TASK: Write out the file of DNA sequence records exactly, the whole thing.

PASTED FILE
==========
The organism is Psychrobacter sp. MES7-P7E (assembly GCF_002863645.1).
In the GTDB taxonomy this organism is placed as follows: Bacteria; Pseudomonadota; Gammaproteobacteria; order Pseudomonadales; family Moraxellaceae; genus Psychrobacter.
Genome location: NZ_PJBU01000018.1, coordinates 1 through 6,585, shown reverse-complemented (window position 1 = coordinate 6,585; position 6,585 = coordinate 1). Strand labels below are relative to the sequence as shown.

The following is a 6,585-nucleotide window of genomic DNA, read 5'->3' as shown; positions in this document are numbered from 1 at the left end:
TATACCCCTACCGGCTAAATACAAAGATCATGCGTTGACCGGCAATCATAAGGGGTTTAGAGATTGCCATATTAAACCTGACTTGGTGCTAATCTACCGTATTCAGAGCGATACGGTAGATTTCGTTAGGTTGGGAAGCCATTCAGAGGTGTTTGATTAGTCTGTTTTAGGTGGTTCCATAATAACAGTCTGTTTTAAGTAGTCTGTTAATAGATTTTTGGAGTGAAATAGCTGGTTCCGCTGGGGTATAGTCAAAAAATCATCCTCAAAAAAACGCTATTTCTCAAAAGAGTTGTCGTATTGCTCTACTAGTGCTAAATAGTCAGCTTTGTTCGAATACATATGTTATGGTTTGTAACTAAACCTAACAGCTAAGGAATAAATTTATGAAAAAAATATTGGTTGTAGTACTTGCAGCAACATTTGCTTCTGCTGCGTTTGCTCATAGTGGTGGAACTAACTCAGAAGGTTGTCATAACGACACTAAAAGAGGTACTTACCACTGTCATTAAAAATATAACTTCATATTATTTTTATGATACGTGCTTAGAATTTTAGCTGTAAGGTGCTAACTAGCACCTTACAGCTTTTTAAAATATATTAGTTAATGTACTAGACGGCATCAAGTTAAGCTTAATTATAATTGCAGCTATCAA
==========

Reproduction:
The organism is Psychrobacter sp. MES7-P7E (assembly GCF_002863645.1).
In the GTDB taxonomy this organism is placed as follows: Bacteria; Pseudomonadota; Gammaproteobacteria; order Pseudomonadales; family Moraxellaceae; genus Psychrobacter.
Genome location: NZ_PJBU01000018.1, coordinates 1 through 6,585, shown reverse-complemented (window position 1 = coordinate 6,585; position 6,585 = coordinate 1). Strand labels below are relative to the sequence as shown.

The following is a 6,585-nucleotide window of genomic DNA, read 5'->3' as shown; positions in this document are numbered from 1 at the left end:
TATACCCCTACCGGCTAAATACAAAGATCATGCGTTGACCGGCAATCATAAGGGGTTTAGAGATTGCCATATTAAACCTGACTTGGTGCTAATCTACCGTATTCAGAGCGATACGGTAGATTTCGTTAGGTTGGGAAGCCATTCAGAGGTGTTTGATTAGTCTGTTTTAGGTGGTTCCATAATAACAGTCTGTTTTAAGTAGTCTGTTAATAGATTTTTGGAGTGAAATAGCTGGTTCCGCTGGGGTATAGTCAAAAAATCATCCTCAAAAAAACGCTATTTCTCAAAAGAGTTGTCGTATTGCTCTACTAGTGCTAAATAGTCAGCTTTGTTCGAATACATATGTTATGGTTTGTAACTAAACCTAACAGCTAAGGAATAAATTTATGAAAAAAATATTGGTTGTAGTACTTGCAGCAACATTTGCTTCTGCTGCGTTTGCTCATAGTGGTGGAACTAACTCAGAAGGTTGTCATAACGACACTAAAAGAGGTACTTACCACTGTCATTAAAAATATAACTTCATATTATTTTTATGATACGTGCTTAGAATTTTAGCTGTAAGGTGCTAACTAGCACCTTACAGCTTTTTAAAATATATTAGTTAATGTACTAGACGGCATCAAGTTAAGCTTAATTATAATTGCAGCTATCAA